Four Weddings and a Funeral Special Edition DVD
Hes quite engaging. Shes otherwise engaged.
Running Time: 117 minutes
US Certificate: R UK Certificate: 15
Country: Argentina, Spain, Italy, Netherlands, United Kingdom
Im not giving too much away in saying that Four Weddings and a Funeral is a film that does exactly what it says on the tin. Its got its maths spot on. There ARE four weddings, and there IS a funeral. Theres no chance of any of that not happening. Its not as if theres going to be a surprise fifth wedding, or perhaps a sneaky bar mitzvah thrown into the bargain. Nope, it pretty much sets its stall out with the title (interestingly though, writer Richard Curtis later abandoned this tactic, otherwise Love Actually would have been named Lots of Tenuously Interlinked and Underdeveloped Romantic Sub-Plots, and that just doesnt have the same ring to it).
A decade on from enjoying massive success at box offices worldwide, this archetypal modern English toff-fest has finally been handed a DVD re-release in the form of this brand spanking new Special Edition. That, combined with the fact that over the years Ive become unable to separate it in my mind from Notting Hill, deemed it well worthy of another watch from my own point of view (although strangely, having now watched it another couple of times, Im still struggling to pick out some of the differences between the two films).
Anyway, without giving much more away than the title itself chooses to, its about a soggy singleton called Charles (Hugh Grant) who pulls American visitor Carrie (Andie MacDowell) at a friends wedding, proceeds to lose her to someone else, and then spends most of the rest of the film wishing he could get her back. Throw in three more weddings and one character snuffing it (thats the funeral part of it, natch), and Roberts your fathers brother: youve got yourself Four Weddings and a Funeral.
Featuring the breakthrough appearances of both Grant (this is the role that most of his subsequent type-casting has been based on) and John Hannah, its a light-hearted, foppish and completely inoffensive romantic comedy which remains much-loved on both sides of The Pond. It gets the bulk of its casting just right, with the one exception of MacDowell who, as usual, struggles to drag herself out of the realms of the annoying. Of course its not her fault that her character is underdeveloped and therefore nigh-on impossible to get to grips with, but it is her fault that her acting skills match those of a cardboard cut-out.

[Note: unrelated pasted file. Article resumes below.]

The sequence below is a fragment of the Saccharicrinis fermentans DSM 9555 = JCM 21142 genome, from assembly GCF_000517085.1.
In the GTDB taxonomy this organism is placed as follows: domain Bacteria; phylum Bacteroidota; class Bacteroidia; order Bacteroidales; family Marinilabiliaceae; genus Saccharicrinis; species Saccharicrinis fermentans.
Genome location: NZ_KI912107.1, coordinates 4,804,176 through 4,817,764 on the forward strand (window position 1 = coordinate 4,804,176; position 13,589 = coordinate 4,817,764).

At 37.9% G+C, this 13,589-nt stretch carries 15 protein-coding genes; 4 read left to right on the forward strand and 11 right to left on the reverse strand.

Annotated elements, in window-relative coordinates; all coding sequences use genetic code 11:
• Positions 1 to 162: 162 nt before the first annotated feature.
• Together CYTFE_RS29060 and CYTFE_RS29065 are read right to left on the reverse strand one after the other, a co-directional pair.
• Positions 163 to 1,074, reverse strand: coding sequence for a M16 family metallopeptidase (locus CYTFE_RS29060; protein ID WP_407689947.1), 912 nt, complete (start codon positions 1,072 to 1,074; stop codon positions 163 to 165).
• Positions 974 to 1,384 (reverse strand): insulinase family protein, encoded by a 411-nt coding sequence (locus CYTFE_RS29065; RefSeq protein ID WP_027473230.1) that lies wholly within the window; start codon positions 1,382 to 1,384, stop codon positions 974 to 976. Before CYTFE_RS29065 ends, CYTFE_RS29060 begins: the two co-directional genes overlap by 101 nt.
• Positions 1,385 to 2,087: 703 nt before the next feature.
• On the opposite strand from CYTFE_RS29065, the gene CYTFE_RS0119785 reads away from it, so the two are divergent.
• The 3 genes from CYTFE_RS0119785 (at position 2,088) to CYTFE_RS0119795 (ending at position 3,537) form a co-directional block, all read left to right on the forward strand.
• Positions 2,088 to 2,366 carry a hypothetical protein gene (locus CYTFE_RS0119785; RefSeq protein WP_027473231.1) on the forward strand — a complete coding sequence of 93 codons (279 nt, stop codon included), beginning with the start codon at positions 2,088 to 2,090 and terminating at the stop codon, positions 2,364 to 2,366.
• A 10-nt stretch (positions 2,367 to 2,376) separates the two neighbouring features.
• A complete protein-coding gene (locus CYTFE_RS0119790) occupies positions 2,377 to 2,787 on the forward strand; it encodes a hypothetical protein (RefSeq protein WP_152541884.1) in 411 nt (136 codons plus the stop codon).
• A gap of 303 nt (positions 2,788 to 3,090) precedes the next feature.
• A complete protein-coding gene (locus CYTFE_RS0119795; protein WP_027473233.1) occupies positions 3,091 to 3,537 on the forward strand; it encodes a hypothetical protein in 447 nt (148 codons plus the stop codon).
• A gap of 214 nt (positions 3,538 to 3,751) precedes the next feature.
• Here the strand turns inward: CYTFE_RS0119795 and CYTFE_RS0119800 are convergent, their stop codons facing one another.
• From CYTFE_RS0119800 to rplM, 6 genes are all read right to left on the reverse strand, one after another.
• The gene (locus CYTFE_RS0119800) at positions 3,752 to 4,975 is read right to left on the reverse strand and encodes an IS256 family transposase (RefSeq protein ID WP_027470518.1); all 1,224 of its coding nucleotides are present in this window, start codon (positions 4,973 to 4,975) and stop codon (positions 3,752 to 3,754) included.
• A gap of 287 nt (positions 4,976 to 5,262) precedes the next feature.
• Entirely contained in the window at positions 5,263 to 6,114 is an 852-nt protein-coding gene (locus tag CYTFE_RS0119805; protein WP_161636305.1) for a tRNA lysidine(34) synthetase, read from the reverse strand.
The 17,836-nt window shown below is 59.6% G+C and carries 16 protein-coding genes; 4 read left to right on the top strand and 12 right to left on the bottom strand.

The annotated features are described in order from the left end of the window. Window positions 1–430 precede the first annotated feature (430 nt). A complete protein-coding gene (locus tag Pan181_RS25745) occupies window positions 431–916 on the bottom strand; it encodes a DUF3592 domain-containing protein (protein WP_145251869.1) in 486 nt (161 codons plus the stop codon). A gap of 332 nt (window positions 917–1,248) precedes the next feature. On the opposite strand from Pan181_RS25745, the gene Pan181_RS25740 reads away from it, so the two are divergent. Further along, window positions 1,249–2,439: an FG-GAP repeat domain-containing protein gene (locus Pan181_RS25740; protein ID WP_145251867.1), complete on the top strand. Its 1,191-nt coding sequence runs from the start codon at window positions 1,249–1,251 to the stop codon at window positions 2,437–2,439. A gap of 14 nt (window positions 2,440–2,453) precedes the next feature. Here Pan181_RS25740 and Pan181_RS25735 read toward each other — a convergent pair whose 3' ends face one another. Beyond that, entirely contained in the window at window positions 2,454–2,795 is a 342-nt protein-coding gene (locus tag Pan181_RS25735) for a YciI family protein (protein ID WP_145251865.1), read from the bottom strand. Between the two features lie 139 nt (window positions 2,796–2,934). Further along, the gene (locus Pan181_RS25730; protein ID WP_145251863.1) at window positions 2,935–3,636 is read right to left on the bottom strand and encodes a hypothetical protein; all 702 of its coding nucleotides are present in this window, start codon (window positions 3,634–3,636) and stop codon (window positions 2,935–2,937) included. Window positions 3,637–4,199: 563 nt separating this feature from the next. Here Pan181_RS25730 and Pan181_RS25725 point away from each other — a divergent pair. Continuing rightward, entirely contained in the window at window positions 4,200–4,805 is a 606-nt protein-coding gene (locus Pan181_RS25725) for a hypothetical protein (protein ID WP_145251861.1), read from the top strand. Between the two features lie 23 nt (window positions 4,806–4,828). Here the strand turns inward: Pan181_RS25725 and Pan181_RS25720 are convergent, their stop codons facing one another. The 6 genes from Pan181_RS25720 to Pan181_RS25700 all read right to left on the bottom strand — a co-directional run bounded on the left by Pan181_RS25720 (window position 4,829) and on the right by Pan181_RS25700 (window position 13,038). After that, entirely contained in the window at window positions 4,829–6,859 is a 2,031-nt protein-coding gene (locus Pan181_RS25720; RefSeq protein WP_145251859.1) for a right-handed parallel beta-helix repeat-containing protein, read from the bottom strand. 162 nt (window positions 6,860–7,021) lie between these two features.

Personally, I maintain that all of Curtis best work has been on the small screen, with Not the Nine OClock News, Blackadder, Mr Bean and the terrific telly-film Bernard and the Genie all better than this more recent stuff but theres little doubting that the funniest bits in Four Weddings are very, very funny. Rowan Atkinsons scenes as the bungling vicar, for example, are hilarious, as is the mad old bloke who questions Charles identity at Wedding Number 1. But, while this is obviously more a matter of personal taste than a comment on quality, much of the rest of the humour fell a bit flat for me.
It's Got: The father, the son, and the holy goat.
It Needs: A finger buffet, and a better band (for the weddings obviously, not the funeral).
DVD Extras Three separate featurettes (In the Making, The Wedding Planners and Two Actors and a Director), deleted scenes, behind-the-scens piccy gallery, promo spots, theatrical trailer, and an audio commentary provided by Curtis, director Mike Newell and producer Duncan Kenworthy. DVD Extras Rating: 1/10
Alternatives:36 Fillette, Bridget Jones's Diary, Bridget Jones: The Edge of Reason, Limbo, Love Actually, Notting Hill, Stealing Beauty
Hugh Grant earned his status as the bungling toffs bungling toff with his now-familiar display in this likable, quintessentially English, rom-com.